DOI: 10.3390/philosophies9010004 ISSN: 2409-9287

Wittgenstein and Forms of Life: Constellation and Mechanism

Piergiorgio Donatelli
  • History and Philosophy of Science
  • Philosophy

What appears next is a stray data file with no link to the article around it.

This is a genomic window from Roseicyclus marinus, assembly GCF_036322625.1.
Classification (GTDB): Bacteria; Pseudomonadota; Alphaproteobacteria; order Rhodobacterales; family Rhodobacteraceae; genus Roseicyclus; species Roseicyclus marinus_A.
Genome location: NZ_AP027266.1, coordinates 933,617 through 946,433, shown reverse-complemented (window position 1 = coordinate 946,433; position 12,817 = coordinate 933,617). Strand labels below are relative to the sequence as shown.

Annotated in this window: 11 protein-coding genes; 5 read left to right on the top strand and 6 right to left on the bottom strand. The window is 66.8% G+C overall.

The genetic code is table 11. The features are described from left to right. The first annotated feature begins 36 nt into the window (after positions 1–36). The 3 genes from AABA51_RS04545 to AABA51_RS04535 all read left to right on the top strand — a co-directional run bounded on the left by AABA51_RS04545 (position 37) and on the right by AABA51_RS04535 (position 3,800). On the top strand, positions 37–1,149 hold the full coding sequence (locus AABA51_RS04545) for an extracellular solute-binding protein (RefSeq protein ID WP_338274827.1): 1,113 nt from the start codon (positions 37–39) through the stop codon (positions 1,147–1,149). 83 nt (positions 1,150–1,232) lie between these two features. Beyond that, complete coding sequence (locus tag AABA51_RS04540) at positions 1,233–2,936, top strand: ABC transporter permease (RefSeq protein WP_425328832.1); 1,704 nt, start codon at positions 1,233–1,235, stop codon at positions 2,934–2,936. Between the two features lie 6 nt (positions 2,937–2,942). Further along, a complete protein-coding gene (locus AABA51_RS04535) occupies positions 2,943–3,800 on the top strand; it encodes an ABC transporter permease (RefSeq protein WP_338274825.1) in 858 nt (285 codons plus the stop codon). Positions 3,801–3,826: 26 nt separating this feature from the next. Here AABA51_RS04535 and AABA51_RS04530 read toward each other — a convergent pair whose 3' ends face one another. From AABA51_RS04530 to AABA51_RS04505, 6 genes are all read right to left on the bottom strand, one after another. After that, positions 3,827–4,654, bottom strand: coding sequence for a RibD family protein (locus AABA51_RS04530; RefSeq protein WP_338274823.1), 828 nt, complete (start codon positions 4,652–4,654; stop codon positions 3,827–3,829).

The notion of forms of life points to a crucial aspect of Wittgenstein’s philosophical approach that challenges an influential line in the philosophical tradition. He portrays intellectual activities in terms of a cohesion of things held together in linguistic scenes rooted in the lives of people and the facts of the world. The original inspiration with which Wittgenstein worked on this approach is still relevant today in the recent technological turn associated with AI. He attacked a conception that treated human activities as material to be examined by external models of rationality. Along with other modernists such as Musil, he saw the danger of losing faith in human intellectual and moral capacities. In contrast, Wittgenstein elucidates and substantively defends an idea of forms of life in which the great normative enterprises, from science to the works of the imagination, are based on our individual capacity to take the next step from a normative authority that rests entirely with us, as agents who can claim it in the name of others, in the name of arithmetic, in the name of our native language, in the name of justice, and so on. Forms of life are the place to look to claim this authority over the mistrust we feel compelled to cultivate in our human endeavors.